For about the last 5 decades, the egg yolk was the main boogeyman in the Bodybuilding & Fitness world. But no more! Here’s what you need to know about using yolks to get healthy, fit and muscular!
After decades of false arguments against the egg yolks, the future is looking a little brighter for the yolk. Recent research has brought more attention to the health benefits of whole eggs and create plenty of doubt on the biggest arguments against the yolk.
For years, the media and health-governing bodies issued warnings to avoid saturated fat at all costs because it was thought to be a major player in increasing someones risk for cardiovascular disease. Eggs, which happen to contain saturated fat in the yolk, were ofcourse the biggest concern. “Only eat eggs twice per week” and “never have more than two eggs a day” were common guidelines.
So what changed? Well we know more about saturated fat than we did before. There are various types of saturated fats. Not all impact cardiovascular disease risk in the same way. Some forms of saturated fats, such as stearic acid, haven’t been shown to negatively impact cholesterol levels, and are largely converted to monounsaturated fat in the liver. It just so happens that stearic acid makes up the vast majority of an egg yolk’s total saturated fat content, and is present in even higher levels in free-range chicken eggs.
In either case, one large egg contains less than 10 percent of the recommended daily amount of saturated fat, and that’s not even close to the biggest source around. But let’s look more closely at saturated fat in general. The reason saturated fat got such a bad reputation was because of its supposed effect on cholesterol. Chronically elevated cholesterol, in combination with other cardiovascular disease risks, such as a sedentary lifestyle, diabetes, poor dietary choices, and high blood pressure, has been linked to various forms of heart disease.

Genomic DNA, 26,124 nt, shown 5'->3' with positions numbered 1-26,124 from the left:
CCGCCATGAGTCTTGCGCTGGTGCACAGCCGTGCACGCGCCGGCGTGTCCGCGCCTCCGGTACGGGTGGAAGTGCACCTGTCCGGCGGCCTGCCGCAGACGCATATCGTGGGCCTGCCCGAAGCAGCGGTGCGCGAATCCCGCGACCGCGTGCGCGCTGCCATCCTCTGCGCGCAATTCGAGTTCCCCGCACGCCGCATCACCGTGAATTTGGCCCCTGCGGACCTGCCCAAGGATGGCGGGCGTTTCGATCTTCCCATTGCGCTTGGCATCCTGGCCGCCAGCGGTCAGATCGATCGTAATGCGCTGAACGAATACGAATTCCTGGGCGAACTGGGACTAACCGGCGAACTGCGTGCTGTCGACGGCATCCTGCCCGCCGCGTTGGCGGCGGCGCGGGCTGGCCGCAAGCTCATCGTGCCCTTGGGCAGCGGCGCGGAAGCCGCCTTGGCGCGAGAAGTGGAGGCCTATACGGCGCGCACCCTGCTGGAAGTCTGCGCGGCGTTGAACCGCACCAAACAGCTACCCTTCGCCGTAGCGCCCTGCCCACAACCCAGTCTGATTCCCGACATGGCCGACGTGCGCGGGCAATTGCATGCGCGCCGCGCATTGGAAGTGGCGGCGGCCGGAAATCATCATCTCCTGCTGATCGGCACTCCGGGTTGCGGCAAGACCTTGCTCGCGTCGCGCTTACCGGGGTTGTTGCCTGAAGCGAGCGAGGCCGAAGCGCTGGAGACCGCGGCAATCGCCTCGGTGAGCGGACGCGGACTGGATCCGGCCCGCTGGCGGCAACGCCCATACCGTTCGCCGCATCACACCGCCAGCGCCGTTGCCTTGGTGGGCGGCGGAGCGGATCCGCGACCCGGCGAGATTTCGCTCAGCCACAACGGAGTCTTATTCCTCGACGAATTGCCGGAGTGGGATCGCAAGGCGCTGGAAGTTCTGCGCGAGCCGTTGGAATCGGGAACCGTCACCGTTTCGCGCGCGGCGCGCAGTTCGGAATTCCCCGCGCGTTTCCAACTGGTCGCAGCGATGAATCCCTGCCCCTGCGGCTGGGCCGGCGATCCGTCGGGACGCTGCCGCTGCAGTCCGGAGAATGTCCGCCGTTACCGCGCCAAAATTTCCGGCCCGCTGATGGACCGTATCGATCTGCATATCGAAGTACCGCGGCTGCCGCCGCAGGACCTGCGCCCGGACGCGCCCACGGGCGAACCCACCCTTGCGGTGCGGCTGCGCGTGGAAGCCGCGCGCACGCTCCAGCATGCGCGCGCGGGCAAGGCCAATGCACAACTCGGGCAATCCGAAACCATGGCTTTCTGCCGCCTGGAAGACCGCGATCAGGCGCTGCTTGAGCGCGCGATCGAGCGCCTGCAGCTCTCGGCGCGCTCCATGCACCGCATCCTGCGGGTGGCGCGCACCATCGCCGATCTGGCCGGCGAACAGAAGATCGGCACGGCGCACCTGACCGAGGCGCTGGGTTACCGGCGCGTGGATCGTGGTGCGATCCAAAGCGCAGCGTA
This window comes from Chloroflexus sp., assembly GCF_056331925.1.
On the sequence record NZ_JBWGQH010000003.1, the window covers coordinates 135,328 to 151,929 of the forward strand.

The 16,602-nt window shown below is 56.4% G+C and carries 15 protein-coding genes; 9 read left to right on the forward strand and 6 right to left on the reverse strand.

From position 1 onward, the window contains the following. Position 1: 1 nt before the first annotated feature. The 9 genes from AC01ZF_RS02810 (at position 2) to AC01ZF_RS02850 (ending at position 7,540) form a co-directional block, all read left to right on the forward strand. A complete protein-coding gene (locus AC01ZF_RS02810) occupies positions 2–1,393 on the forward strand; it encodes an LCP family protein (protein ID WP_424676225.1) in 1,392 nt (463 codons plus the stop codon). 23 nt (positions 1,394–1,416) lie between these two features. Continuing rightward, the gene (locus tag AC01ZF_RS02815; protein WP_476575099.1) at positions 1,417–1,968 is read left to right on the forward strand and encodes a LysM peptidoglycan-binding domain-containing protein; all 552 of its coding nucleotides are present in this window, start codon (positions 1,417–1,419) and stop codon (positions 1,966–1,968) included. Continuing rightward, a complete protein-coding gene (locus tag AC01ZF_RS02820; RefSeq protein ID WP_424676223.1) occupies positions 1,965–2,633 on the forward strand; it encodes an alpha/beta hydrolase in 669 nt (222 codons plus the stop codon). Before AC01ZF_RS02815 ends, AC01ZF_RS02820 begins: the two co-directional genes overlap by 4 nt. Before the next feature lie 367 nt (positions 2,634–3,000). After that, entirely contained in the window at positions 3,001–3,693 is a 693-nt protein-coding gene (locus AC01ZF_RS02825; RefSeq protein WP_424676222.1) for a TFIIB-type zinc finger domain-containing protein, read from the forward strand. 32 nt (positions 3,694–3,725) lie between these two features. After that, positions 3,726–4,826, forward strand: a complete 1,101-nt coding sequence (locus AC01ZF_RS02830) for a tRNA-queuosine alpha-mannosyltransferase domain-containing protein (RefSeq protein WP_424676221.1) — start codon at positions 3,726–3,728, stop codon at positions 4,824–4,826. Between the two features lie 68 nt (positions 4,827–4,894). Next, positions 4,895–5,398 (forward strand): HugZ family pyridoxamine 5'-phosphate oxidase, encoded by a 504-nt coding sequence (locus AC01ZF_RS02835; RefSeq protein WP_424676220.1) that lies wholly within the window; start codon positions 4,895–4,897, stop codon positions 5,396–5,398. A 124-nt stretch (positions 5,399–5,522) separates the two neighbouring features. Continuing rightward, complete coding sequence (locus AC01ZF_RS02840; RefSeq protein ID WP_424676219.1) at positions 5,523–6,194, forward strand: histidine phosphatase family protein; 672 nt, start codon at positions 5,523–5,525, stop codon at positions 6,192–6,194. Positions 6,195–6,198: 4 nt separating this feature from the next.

Eggs contain plenty of dietary cholesterol. But that’s not enough to raise cholesterol levels. Some studies indicate they do to a certain degree, but this is no longer thought to be a problem for healthy, active, nonobese, nondiabetic populations. Some research even suggests that genetics is a bigger determinant in cholesterol levels compared to dietary intake.
In fact, cholesterol is important for the fitness enthusiast looking to improve his or her performance and physique. Why? Because cholesterol is the transporter for testosterone, which as we all know, has a massive impact on supporting and increasing gains.
In-between takeaway: Don’t skip the yolks out of fear of what they might do to your health decades down the road.
More About Eggs
As long as the fitness industry has been around, eggs have been considered one of the best and purest protein source. In the 1960s and 1970s people like Arnold Schwarzenegger and Sylvester Stallone’s Rocky Balboa even drank them raw.
Fear of foodborne illness eventually knocked out that practice, but in terms of protein quality and amino-acid availability, eggs remain the gold standard to which other food-based protein sources are compared.